Once we have marketed your Fort Lauderdale home successfully, there follows the delightful interlude during which the eager buyer awaits your response to his or her offer. It will be 100% delightful if, in evaluating the offer, all details are as you hoped and expected. But many times, evaluating an offer results in more than a simple “Yea” or “Nay”—the details can be crucial:
Offer Price. Suppose the top line number is close enough to your asking price to bring a smile to your face. Your Fort Lauderdale property’s value has been acknowledged by the buyer—it’s in line (or better) with neighborhood comparables, and your net after expenses will enable you to move on to your next residence without financial strain. Evaluating an offer only begins with that eye-catching number, but it doesn’t end there. There are all the other elements, many of which boil down to the level of risk going forward.
Deposit. High on the list is the pledged amount that accompanies the offer. Whether it’s called a deposit, earnest money, or pledge, this serves to instill confidence that when you are evaluating the offer you know that it’s backed up with more than wishful thinking. If the amount is greater than the customary minimum, it’s a signal that the would-be buyer is more than minimally serious about completing the transaction, that their financial ability to execute is demonstrable—or both. Evaluating this detail of an offer does, however, involve factoring in whether it would be unduly easy to “de-commit” the committed amount, as well as the true liquidity of the pledge (overseas bank deposits, for instance, raise eyebrows).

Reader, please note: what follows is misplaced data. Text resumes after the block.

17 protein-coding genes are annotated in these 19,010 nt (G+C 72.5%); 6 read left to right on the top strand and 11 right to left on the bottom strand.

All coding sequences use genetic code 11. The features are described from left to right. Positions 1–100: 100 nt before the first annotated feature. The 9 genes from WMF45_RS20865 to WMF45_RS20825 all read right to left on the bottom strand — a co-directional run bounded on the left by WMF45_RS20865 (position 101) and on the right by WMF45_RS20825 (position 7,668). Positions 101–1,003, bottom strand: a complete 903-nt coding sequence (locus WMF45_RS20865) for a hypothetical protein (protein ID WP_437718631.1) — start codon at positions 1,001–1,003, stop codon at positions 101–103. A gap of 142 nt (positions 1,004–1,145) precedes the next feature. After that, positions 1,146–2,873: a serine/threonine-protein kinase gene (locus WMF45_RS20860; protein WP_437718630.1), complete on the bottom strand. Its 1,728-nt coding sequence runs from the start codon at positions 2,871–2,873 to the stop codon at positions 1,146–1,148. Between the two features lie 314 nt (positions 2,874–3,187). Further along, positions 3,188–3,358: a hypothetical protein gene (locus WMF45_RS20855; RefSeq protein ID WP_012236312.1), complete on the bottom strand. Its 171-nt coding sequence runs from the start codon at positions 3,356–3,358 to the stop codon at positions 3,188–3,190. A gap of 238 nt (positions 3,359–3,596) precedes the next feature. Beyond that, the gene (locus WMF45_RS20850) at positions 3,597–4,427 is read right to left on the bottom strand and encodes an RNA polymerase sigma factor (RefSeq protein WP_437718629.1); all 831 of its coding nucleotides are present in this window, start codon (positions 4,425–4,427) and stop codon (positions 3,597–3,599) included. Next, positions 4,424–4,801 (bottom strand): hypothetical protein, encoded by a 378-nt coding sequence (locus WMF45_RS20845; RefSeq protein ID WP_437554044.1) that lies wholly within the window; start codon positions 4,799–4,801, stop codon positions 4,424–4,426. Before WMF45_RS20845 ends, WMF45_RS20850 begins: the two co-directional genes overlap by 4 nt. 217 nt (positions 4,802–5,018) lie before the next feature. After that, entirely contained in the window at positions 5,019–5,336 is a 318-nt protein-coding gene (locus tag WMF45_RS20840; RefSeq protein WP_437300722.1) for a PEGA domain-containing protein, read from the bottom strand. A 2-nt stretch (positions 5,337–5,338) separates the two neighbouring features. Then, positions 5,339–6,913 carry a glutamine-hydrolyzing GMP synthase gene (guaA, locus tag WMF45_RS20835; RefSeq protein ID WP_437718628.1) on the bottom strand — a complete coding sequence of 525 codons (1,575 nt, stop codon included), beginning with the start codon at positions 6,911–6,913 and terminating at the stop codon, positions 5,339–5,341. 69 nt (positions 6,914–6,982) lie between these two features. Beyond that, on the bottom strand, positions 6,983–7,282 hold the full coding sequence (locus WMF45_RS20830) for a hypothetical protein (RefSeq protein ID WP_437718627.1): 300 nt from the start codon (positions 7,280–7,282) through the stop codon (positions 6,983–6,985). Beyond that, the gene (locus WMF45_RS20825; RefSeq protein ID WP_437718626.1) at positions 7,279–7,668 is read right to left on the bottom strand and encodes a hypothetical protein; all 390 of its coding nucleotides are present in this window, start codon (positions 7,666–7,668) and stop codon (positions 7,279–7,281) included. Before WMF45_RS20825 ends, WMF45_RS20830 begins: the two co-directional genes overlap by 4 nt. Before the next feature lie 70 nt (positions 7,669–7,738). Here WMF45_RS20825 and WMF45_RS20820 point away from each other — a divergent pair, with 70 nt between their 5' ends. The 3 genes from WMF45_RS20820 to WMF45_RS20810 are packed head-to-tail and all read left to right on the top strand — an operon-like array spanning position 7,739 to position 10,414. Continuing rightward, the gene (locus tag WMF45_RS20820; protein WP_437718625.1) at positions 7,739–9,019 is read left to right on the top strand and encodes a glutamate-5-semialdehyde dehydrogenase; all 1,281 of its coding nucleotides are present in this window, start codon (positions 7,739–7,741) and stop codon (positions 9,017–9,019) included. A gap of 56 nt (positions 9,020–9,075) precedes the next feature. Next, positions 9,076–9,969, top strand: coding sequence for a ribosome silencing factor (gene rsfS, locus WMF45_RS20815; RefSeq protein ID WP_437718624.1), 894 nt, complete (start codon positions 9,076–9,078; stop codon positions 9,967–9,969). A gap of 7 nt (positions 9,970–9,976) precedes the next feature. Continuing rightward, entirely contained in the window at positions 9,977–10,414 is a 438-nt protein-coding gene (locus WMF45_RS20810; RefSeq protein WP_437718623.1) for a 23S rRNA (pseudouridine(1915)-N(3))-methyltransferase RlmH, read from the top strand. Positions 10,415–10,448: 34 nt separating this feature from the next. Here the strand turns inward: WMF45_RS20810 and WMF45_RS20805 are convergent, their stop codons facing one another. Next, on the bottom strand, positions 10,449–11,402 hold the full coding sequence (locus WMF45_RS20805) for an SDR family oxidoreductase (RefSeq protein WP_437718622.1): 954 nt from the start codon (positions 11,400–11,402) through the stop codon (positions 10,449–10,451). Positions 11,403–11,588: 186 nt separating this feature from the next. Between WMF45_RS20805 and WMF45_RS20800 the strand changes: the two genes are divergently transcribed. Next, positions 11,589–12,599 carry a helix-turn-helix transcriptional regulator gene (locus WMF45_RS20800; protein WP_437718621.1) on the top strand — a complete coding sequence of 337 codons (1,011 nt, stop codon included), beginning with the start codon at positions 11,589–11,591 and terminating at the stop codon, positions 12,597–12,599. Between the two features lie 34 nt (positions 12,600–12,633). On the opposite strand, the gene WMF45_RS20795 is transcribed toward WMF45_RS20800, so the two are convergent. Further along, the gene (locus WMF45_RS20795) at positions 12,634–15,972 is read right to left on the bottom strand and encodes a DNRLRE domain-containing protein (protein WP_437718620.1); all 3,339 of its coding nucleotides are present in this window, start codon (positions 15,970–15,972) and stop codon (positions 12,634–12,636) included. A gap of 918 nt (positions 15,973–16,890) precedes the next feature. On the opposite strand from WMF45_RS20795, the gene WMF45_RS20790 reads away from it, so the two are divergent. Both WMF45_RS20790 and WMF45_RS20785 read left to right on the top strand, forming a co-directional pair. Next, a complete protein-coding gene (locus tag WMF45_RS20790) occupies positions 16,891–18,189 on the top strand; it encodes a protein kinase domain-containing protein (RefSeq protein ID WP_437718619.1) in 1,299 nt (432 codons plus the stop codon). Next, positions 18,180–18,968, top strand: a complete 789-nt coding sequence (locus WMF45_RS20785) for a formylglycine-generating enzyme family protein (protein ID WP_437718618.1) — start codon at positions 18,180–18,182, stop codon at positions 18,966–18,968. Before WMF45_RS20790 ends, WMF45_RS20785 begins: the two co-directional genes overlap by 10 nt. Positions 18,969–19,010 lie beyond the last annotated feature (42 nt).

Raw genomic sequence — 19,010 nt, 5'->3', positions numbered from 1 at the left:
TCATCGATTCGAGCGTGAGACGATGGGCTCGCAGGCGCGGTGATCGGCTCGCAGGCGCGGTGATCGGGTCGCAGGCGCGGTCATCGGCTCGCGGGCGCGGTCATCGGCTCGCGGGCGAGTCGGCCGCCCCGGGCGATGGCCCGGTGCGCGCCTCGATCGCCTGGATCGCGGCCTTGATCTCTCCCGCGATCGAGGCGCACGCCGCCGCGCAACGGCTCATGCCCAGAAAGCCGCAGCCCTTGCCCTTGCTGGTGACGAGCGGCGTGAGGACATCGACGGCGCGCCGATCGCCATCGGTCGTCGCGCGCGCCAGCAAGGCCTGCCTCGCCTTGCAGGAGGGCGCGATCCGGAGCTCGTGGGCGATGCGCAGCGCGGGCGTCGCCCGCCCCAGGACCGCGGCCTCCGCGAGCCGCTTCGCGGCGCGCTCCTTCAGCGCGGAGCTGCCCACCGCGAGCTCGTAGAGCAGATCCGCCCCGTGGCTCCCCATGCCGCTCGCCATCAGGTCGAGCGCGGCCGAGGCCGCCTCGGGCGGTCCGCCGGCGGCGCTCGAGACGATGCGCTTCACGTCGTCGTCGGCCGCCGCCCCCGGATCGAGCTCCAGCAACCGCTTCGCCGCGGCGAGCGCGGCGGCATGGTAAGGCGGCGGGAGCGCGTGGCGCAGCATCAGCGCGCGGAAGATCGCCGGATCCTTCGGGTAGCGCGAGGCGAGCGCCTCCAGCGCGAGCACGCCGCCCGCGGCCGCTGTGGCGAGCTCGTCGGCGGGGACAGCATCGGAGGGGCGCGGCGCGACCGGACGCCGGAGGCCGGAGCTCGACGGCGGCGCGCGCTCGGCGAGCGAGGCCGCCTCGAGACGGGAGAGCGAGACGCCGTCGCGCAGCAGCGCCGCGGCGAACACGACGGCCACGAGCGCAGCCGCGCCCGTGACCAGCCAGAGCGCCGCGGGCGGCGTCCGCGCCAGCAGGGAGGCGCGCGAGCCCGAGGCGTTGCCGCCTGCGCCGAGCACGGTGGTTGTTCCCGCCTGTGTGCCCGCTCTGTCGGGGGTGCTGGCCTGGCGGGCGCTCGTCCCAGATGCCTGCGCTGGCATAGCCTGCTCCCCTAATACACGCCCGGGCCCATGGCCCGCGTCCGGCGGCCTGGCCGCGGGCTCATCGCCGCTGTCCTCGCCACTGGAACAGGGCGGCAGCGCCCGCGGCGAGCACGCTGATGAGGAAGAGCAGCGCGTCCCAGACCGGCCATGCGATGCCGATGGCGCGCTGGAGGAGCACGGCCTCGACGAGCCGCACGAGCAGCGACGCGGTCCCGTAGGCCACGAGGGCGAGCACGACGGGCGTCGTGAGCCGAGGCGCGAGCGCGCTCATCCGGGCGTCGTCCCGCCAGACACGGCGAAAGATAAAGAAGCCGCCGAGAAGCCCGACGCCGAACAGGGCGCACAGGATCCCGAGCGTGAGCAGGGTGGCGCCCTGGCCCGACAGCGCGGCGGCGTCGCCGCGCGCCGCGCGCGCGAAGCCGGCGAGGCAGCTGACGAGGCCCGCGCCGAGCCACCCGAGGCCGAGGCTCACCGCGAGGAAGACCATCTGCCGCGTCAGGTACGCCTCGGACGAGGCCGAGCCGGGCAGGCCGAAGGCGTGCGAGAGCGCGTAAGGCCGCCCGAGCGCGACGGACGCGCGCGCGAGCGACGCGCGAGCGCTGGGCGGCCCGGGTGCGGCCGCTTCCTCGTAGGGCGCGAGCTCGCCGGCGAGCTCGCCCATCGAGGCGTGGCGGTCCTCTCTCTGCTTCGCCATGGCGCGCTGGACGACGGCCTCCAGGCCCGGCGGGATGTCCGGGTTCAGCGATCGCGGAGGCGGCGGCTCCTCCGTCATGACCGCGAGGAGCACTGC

Inspection provision. Almost every serious offer will be contingent on the property’s condition passing inspection—but this is a risk element that’s largely controllable by the seller. It’s the reason some Fort Lauderdale sellers get ahead of the game by investing in their own inspection before listing. Twelfth-hour discoveries of maintenance issues that could have been fixed beforehand are apt to throw a disproportionate amount of cold water on a transaction that had been proceeding smoothly. If a condition has been properly disclosed in advance, evaluating an offer will include verifying acknowledgment of disclosures.
All the rest. An offer may have any number of other provisions, so properly evaluating an offer means carefully weighing the practical impact each may have. The timing elements can be crucial. Too lengthy a closing can be inconvenient and add a degree of uncertainty. Too swift a closing may create an interim “no-place-to-live” situation—and wow—can that be awkward and expensive! An offer that is contingent on the sale of the buyer’s home adds a degree of uncertainty that needs to be evaluated with knowledge of that area’s specifics. Any detail that introduces uncertainty adds to the ultimate risk.
Success in evaluating an offer for your Fort Lauderdale home—or comparing multiple offers when that auspicious situation occurs—often means a lot more than a simple yes or no decision. Coming up with a strategic counter-offer is often called for—and that’s when there’s no substitute for having an experienced agent by your side to help fashion a strategic win-win counter offer.
To discuss these and all the other steps that will result in the successful sale of your property, give me a call to arrange a no-obligation consultation.